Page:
Last week Politico published a leaked draft of the Commission’s forthcoming communication on Online Platforms in the Digital Single Market. As the the title suggests, this is another piece of the puzzle in the Commission’s attempt to create a European Digital Single Market. While it does not directly deal with copyright issues, the document discusses important implications for the future of copyright in the EU (and beyond).
According to the Commission, the communication takes into account the input the Commission already received in response to last year’s consultation on the ‘Regulatory environment for platforms, online intermediaries, data and cloud computing and the collaborative economy’. Back in November—when we urged our readers to reply to that consultation—we pointed out that the Commission was:
… considering measures including the introduction of an ancillary copyright for press publishers (link tax), limitations of the right to link and modifications of the liability limitation for hosting providers.
The leaked draft confirms these expectations—at least in part. It contains language that seems to be intended to undermine the existing liability limitations for hosting providers. In addition, it makes thinly-veiled references to an introduction of an ancillary copyright (which of course fits right in with the recently released consultation on such a right).
An attack on intermediary liability is an attack on the open internet.
With regard to copyright, the most interesting part of the communication is the section titled ‘Ensuring that online platforms react responsibly’. In this section, the Commission seems to praise the existing intermediary liability regime:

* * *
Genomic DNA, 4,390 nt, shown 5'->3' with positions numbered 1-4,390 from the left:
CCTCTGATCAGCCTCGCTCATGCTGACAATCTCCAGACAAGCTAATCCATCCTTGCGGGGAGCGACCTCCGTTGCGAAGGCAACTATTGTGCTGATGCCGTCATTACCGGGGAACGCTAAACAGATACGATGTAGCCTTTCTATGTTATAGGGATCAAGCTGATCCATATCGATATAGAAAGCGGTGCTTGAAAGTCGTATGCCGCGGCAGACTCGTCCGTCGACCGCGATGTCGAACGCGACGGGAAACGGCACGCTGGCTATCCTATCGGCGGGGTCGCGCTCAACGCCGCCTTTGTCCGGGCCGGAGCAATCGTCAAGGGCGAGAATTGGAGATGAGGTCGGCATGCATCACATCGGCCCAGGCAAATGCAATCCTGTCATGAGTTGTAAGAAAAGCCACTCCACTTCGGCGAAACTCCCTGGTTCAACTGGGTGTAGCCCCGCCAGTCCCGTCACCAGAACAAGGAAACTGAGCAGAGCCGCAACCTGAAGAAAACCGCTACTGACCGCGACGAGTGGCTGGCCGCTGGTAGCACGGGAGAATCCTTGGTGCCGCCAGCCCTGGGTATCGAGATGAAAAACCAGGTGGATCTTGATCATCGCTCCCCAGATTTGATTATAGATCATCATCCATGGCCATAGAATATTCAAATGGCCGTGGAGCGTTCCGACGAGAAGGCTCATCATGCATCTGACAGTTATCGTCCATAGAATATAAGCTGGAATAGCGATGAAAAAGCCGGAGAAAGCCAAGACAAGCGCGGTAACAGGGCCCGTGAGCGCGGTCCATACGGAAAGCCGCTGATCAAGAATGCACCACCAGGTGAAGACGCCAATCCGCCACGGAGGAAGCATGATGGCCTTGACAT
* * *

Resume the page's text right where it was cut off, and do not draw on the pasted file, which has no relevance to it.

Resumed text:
Although the present Intermediary liability regime, as set out in the e-Commerce directive, was designed at a time when online platforms did not have the scale they have today, it created a regulatory environment that has considerably facilitated their scaling up. This is in part due to the harmonisation of the exemption of all types of online platforms from liability for illegal content and activities that they do not control. The public consultation showed strong support for the existing principles of the e-Commerce directive, but also the need to clarify certain concepts, including the scope of the safe harbour for intermediary liability, including for online platforms. Given this background the commission intends to preserve the existing liability regime.
Unfortunately, the Commission wants to say one thing and do another. About half a page later the the Commission observes that…
New forms of content distribution have emerged […] where, for example, content is distributed through platforms which make available copyright protected content uploaded by end-users. While these services are attracting a growing audience and gain economic benefits from the content distribution there is a growing concern as to whether the value generated by some of these new forms of online content distribution is shared in a fair manner between distributors and rights holders.
But as our friends at EDRi have pointed out, the statement characterizing platforms as actively “making available” content uploaded by end-users is a telling deviation from how these types of intermediaries have been treated so far. “Making available” would be considered to be a activity under the control of platforms, and as such it would not covered by the exemptions of the E-Commerce directive, which limits platform liability for passive acts such as hosting user uploaded content. The Commission’s wording is likely deliberate. It would establish that content sharing platforms are not covered by the liability exemption, and would give rights-holders additional leverage when negotiating licensing arrangements with covered platforms.